Fast forward 14 years, and we now have an entirely different perspective from the Amazonian bishops and women leaders serving economically poor but spiritually rich Catholics in their dioceses.
This new perspective comes from pastors who "smell like their sheep" in Pope Francis' now-famous phraseology. As such, they love their people and are deeply concerned about lack of access to the Eucharist and other sacraments.
They also recognize that women are doing the heavy lifting in many parts of the Amazonian church.
Rome-based Jesuit Fr. Antonio Spadaro, the director of the Jesuit journal La Civiltá Cattolica, perhaps summarizes it best:
There was clear talk of the right of the faithful to not remain in a fast from the Eucharist and of the obligation of the pastors to provide bread. But also was expressed a broader and more mature vision of the Church, finally alienated from clericalism, aware of the need to imagine new ecclesial ministries, also for women. It is clear from the testimonies how much the Church of the Pan-Amazon region owes its life to women. It is also understood how the laity already actually have the task of teaching and supporting the ecclesial communities.
In marginalized areas like the Amazon church, women and men work closely together to serve the church. I suspect this may be one key difference between 2005 and 2019. (Another, of course, is Francis, who deeply values consultation with all the people of God.)
In 2005, more synod bishops were from the global north and, I suspect, somewhat removed from the realities of day-to-day pastoral work. They did nothing about the priest shortage.
Today, another generation of bishops — this time pastors who smell like their sheep — are on the verge of prioritizing the sacramental needs of the people of God over esoteric priestly politics.
In 1990, I was blessed to co-found FutureChurch with Fr. Louis Trivison. Our focus on opening ordination to preserve access to the Eucharist grew from our experience of ministering to and with Cleveland's Catholics. For nearly 30 years, FutureChurch has worked to educate and advocate for married priests, women deacons, and the ongoing discussion of ordaining women to the priesthood.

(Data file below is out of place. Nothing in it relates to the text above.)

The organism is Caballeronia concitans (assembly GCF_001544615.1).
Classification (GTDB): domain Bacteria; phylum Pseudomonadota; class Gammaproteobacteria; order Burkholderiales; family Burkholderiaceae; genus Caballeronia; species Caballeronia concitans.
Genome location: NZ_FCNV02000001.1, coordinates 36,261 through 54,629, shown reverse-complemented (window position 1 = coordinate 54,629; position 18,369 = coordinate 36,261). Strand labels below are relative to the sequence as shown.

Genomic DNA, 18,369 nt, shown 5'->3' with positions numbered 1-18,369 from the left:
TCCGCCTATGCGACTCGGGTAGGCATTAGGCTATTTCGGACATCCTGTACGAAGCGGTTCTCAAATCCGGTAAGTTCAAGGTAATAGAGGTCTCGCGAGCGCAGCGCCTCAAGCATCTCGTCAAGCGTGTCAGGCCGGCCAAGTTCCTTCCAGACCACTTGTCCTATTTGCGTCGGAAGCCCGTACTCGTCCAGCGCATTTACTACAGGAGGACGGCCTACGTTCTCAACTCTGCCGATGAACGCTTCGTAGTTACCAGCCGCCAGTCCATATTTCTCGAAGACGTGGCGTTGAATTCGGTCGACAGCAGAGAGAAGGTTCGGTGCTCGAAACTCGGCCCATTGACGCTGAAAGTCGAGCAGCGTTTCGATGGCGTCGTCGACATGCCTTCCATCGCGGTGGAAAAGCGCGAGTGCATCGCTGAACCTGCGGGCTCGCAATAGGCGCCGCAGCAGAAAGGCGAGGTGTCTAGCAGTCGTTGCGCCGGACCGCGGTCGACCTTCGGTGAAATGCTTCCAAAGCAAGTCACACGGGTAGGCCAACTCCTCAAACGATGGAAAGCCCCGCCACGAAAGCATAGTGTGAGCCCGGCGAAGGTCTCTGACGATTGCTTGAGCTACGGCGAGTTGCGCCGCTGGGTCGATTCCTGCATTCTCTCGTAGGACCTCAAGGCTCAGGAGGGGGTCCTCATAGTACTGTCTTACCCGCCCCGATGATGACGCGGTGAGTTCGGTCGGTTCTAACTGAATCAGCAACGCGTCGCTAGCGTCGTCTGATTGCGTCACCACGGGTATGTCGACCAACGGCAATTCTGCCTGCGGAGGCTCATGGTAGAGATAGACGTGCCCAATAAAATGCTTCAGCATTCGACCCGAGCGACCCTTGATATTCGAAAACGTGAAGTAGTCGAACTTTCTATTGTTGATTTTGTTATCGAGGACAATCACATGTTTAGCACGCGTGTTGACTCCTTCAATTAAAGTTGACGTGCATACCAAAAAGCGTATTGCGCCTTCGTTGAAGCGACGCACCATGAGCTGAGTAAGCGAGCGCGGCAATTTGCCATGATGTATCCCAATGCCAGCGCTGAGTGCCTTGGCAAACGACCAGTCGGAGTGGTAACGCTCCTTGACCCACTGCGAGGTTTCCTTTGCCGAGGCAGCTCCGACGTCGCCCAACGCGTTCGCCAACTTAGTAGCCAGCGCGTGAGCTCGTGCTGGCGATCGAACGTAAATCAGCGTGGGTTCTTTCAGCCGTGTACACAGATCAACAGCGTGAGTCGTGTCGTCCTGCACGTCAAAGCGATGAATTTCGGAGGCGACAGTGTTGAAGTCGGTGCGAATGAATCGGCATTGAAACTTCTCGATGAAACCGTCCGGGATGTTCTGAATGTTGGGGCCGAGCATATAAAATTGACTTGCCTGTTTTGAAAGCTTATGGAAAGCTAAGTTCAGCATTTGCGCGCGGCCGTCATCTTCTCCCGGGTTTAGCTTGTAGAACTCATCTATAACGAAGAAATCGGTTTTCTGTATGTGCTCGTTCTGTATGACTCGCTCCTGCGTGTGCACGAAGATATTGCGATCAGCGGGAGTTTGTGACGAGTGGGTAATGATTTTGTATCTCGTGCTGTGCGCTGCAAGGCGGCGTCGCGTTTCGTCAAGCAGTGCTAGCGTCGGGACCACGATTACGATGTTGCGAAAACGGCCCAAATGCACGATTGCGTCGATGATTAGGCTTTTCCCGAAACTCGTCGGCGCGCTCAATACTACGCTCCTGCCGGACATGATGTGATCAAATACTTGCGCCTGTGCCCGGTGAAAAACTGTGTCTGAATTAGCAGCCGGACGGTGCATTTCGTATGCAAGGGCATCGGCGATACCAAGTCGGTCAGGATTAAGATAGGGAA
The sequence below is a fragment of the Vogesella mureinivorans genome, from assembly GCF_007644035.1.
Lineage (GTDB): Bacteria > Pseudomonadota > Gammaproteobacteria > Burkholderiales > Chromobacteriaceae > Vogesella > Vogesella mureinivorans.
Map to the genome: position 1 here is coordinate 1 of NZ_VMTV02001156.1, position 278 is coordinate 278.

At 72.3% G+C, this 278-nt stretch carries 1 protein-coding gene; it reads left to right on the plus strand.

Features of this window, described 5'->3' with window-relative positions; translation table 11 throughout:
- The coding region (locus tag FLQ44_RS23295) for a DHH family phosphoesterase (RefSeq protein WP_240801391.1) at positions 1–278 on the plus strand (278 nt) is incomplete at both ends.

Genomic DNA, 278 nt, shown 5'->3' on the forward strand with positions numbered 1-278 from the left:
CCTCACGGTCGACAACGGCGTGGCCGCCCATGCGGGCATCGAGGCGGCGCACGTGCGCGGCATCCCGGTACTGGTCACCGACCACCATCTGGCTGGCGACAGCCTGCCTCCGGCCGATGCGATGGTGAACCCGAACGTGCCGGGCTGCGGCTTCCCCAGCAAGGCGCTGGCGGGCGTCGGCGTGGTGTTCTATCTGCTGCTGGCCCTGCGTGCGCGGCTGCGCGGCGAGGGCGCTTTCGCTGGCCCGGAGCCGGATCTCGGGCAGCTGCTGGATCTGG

If today's synod and/or Francis support only a married priesthood without restoring the female diaconate, I greatly fear undercutting the faith-filled ministry of Amazonian women that has proven so fruitful to the church.
Yet, the last 30 years have taught me that big changes come with small steps.
I am grateful that women's ministries are on the table at the Amazon synod. I'm even more grateful that women synod experts such as Medical Mission Sr. Birgit Weiler find acceptance at that table. Weiler told Global Sisters Report: "There is not a clerical attitude. There is a lot of freedom of speech and it is a beautiful experience really to discern together."
Spadaro shrewdly recognized the unusual impact of bishops from the periphery — the Pan-Amazonian region — speaking from the heart of Rome: "The periphery speaks from the center with the awareness that its experience is heard as a prophetic voice for the whole Church. And, precisely for this, it is judged by some as disturbing."
The church of the Amazon is speaking prophetically on behalf of indigenous rights, integral ecology, the environment and ordaining married men.
I pray it also petitions Francis to restore the female diaconate to serve God's people.
[St. Joseph Sr. Christine Schenk, an NCR board member, served urban families for 18 years as a nurse midwife before co-founding FutureChurch, where she served for 23 years. Her recent book Crispina and Her Sisters: Women and Authority in Early Christianity (Fortress, 2017) was awarded first place in the history category by the Catholic Press Association. She holds master's degrees in nursing and theology.]